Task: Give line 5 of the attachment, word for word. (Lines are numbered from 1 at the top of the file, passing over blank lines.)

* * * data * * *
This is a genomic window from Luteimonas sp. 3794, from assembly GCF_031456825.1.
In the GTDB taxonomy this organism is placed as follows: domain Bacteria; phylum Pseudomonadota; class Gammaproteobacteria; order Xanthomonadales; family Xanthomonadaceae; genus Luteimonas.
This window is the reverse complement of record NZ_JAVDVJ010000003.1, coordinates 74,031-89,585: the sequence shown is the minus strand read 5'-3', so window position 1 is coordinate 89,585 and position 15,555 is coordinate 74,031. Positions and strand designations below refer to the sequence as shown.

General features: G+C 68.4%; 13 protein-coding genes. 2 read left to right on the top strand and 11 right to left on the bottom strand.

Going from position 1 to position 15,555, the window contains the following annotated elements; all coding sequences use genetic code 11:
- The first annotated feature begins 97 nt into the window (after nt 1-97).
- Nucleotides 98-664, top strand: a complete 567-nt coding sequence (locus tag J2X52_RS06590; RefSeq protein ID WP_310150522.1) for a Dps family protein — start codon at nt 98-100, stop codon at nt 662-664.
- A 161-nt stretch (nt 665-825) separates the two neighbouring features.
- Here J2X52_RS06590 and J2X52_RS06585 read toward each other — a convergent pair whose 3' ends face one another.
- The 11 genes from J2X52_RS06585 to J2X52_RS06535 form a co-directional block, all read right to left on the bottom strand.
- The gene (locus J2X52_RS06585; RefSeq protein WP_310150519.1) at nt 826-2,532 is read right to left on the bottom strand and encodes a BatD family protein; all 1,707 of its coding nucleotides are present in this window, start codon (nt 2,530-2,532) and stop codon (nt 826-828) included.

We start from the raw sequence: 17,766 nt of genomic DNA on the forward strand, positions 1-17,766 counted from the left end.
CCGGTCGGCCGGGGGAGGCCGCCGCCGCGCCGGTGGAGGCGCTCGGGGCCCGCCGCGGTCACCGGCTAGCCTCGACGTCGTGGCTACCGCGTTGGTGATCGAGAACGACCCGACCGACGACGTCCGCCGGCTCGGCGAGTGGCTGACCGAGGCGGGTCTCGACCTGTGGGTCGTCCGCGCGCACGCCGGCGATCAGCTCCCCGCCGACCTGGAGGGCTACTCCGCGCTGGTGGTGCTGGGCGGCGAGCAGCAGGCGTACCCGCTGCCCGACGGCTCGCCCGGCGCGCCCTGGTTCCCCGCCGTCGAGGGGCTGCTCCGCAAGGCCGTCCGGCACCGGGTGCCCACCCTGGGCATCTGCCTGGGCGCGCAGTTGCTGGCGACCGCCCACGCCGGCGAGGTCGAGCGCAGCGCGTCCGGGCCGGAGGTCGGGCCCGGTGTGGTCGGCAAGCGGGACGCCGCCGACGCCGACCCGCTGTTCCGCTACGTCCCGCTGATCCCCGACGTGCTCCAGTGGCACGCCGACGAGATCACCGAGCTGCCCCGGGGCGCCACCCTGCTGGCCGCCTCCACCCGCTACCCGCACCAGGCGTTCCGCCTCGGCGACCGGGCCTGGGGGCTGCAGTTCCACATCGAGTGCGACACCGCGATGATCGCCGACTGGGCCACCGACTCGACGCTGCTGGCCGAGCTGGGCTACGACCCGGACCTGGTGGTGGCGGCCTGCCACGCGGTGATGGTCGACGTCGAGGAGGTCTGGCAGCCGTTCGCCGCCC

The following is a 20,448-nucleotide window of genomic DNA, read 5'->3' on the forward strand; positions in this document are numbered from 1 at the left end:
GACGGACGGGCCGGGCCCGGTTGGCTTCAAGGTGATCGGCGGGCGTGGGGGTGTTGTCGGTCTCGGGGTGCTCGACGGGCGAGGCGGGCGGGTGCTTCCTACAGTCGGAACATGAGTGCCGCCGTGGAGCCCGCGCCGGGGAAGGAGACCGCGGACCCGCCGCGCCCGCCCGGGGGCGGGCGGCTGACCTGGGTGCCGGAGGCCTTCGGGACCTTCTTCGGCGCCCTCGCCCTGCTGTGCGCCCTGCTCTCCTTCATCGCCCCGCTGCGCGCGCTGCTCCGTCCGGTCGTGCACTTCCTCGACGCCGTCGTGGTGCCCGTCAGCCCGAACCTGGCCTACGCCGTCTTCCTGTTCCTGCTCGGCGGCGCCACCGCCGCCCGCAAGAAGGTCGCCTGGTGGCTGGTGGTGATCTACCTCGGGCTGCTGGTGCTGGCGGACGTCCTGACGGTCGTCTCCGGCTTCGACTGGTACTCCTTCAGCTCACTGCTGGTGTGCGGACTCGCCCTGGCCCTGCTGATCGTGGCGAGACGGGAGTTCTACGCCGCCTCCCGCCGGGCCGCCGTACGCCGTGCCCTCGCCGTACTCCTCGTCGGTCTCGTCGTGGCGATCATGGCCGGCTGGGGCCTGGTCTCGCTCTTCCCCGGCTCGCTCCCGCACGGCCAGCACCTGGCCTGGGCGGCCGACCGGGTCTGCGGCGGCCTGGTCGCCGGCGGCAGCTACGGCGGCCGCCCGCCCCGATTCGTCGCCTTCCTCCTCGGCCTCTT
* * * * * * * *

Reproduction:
Going from position 1 to position 15,555, the window contains the following annotated elements; all coding sequences use genetic code 11: